THE CAPOCIER AND HIS MATE
When Vaillant the traveller was in Africa, he made the acquaintance of a bird to which he gave the name of capocier. It was a small creature, which was in the habit of coming with its mate several times a day into Vaillant's tent; a proceeding which he thought arose from pure friendship, but which he soon found sprang from interested motives. Vaillant was making a collection of birds, and his table was strewn about with moss, wool, and such things as he used for stuffing. The capocier, with more sense than might have been expected of him, found out very soon that it was much easier to steal Vaillant's soft material than to collect it laboriously for himself, and the naturalist used to shut his eyes with amusement while the birds flew off with a parcel of stuffing as big as themselves.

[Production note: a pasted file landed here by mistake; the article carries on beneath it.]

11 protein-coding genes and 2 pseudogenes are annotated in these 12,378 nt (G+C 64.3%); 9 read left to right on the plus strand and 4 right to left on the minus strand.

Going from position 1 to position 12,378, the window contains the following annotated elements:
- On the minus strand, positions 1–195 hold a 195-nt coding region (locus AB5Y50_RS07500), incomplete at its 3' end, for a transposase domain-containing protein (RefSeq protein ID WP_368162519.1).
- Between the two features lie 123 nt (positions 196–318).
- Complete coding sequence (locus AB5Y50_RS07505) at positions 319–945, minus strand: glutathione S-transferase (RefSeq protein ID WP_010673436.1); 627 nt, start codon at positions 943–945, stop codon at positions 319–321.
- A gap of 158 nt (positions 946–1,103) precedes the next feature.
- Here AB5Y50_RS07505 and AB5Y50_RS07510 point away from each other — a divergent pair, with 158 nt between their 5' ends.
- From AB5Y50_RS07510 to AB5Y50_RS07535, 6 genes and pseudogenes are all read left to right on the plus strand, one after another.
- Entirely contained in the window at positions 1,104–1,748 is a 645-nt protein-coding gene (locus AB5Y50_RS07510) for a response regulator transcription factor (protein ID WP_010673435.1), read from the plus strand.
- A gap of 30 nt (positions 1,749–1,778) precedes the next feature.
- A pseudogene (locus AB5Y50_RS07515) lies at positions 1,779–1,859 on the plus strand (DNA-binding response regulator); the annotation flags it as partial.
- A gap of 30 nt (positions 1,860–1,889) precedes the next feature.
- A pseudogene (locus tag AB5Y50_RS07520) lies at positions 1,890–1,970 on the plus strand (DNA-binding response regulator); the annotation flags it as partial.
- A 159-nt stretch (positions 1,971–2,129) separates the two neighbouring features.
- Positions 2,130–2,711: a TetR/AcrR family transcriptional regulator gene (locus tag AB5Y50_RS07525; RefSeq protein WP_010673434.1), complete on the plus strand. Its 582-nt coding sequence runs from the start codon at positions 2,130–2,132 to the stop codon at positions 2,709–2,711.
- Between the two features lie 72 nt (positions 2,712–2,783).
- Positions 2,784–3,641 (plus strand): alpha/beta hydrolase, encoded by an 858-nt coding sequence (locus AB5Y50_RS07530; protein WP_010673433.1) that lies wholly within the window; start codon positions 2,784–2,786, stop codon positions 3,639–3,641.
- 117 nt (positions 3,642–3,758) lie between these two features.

He followed them, and tracked them to a bush which grew by a spring in the corner of a deserted garden. Here they had placed a thick layer of moss, in a fork of one of the branches, and were now engaged in weaving in grass, cotton, and flax. The whole of the second day the little pair worked hard, the male making in all forty-six journeys to Vaillant's room, for thieving purposes. The spoil was always laid either on the nest itself, or within the reach of the female, and when enough had been collected, they both trampled it in, and pressed it down with their bodies.
At last the male got tired, and tried to prevail on his wife to play a game. She declined, and said she had no